Bed wetting 8 year old : Hi my son is 8 years old and... - ERIC

ERIC
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Bed wetting 8 year old

Jan3101
Jan3101

Hi my son is 8 years old and has never had a dry night. Always wears pull ups at night.

We've tried everything- stop drinking hour b4 bed medication (had reaction to this so had to stop) bed alarms.

Nothing has worked. After reaction to meds (anxiety and nightmares,) we were told by constant nothing else can be done and was discharged

We've never been offered scans or alternative treatment. Should we push for this or is that it we have to wait until he "grows out of it"?

So frustrating and he's at that age now where he is getting embarrassed (he missed out on school trip because of this)

Added complication is that he is type 1 diabetic so when his bloods are high, he tends to wee more

Any advice?

10 Replies
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A bedwetting 8 year old is nothing to worry about, I'm surprised you managed to get any help, my granddaughter is 10 and is still wet every night, and is apparently not eligible for medication or pads for bedwetting until she is 13, despite receiving having a treatment plan for her bowel and daytime incontinence.

Jan3101
Jan3101 in reply to StellaA

I was informed if still bed wetting at age 7 there is a concern and further treatment available/discuss next steps etc

I was referred with no problem just not having desired results

Yaleamanda
Yaleamanda in reply to StellaA

NICE guidelines state a child must be referred at 5 years old in the UK for night time wetting.

StellaA
StellaA in reply to Yaleamanda

I phoned up the continence team I'd been dealing with to enquire about this, apparently the age here is so those most in need, aka older kids, can get a better service, but therse not enough funding for younger kids because the price of logistics is so much higher than in the cities.

Surely if they helped children earlier then they wouldn't have so many older kids reliant on pads.

Yaleamanda
Yaleamanda in reply to StellaA

They are not following NICE guidelines, a child should be seen at 5 years old onwards. I would dispute them over this.

Have you ruled out constipation? This is such a common reason and yet people think just because their child goes regularly they are fine, when in fact they are completely backed up. There are lots of other things you can do, ensure that they are drinking enough during the day, this will help strengthen the bladder to hold more liquid at night. Encourage regular toilet sitting after every meal. When they go to the toilet, get them to count to 30 before they step away/get up from the toilet, you will be surprised how much more wee comes out. Take them to the toilet twice before they go to bed. restrict drinks with caffeine or high acidity as this wont help with the wetting.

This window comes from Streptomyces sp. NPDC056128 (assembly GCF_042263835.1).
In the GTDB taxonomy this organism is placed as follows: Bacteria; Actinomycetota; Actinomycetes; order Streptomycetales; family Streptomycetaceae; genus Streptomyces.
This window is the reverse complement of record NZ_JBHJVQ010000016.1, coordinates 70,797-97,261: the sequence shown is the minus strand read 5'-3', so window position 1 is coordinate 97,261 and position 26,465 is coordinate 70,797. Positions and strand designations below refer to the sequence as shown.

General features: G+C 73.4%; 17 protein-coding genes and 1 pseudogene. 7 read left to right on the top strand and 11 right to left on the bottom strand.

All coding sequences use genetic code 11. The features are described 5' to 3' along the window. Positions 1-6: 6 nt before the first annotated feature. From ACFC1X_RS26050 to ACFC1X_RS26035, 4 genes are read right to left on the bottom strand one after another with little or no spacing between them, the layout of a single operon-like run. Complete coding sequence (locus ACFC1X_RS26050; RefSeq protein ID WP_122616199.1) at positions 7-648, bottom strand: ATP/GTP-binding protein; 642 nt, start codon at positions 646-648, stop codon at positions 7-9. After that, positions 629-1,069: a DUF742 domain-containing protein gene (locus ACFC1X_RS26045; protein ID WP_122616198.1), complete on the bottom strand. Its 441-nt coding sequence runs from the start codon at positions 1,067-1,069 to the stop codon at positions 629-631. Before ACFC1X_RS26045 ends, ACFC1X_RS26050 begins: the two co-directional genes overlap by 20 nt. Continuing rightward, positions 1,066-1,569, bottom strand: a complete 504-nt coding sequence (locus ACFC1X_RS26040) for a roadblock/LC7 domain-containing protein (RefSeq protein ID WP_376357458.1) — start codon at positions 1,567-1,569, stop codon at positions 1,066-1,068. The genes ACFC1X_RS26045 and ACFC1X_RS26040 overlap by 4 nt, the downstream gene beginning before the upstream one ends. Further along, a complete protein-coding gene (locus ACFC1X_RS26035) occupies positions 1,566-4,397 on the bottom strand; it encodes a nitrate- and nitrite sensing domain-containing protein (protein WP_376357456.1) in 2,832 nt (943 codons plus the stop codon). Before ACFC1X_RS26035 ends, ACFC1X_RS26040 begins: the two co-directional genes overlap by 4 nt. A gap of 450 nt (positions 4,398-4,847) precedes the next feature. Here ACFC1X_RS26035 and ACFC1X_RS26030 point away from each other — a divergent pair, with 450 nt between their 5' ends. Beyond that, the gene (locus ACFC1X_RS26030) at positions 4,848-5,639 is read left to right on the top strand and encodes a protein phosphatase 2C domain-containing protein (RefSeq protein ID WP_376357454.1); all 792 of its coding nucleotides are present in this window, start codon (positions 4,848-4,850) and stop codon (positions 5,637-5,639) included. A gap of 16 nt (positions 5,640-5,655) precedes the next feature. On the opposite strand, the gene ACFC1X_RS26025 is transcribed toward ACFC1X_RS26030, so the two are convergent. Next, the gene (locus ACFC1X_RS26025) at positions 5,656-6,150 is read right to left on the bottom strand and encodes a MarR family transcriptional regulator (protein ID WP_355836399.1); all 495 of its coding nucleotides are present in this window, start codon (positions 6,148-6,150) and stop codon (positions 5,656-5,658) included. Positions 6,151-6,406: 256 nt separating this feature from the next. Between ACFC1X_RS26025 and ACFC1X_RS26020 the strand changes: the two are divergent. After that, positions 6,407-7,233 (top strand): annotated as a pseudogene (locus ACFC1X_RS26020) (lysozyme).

Jan3101
Jan3101 in reply to Yaleamanda

Thank you for your response. I haven't considered constipation, as you say he is regular. How would we find out if he is constipated? Or do I just follow the guidelines you have suggested etc?

Yaleamanda
Yaleamanda in reply to Jan3101

I would try the things I have suggested first, but dont be closed off to the idea of constipation. Also have you been referred to your local continence nursing team? They should be able to help you too.

It sounds like you need to go back to GP and ask for a referral to a different consultant. We had to do this and are now being seen at the Evelina. I think you can be put on a waiting list where you want to be seen (not just the nearest) so research where a paediatric urologist is in residency and where bladder function testing can be performed. 8 is a perfectly acceptable age, in fact I received a raised eyebrow from out first consultant that I'd left it that long. Waiting lists are long; and there's obviously now a back up. If you have the right GP they will support you finding the right Paed. Urologist. Good luck.

Don't be put off, keep pushing. Its having an adverse effect on his daily life. GP or get a referral to a paediatrician if GP won't refer to continence services. It can be a long and winding road so get things in motion now. There are various medications and other things which can be tried. ERIC do pajama pants which could help for school trips as they are discreet. Talk to school staff. school nurse as well. Sometimes they can get things moving forward. Don't take no for an answer, children's needs should be addressed. A child has every right to good medical support for continence.

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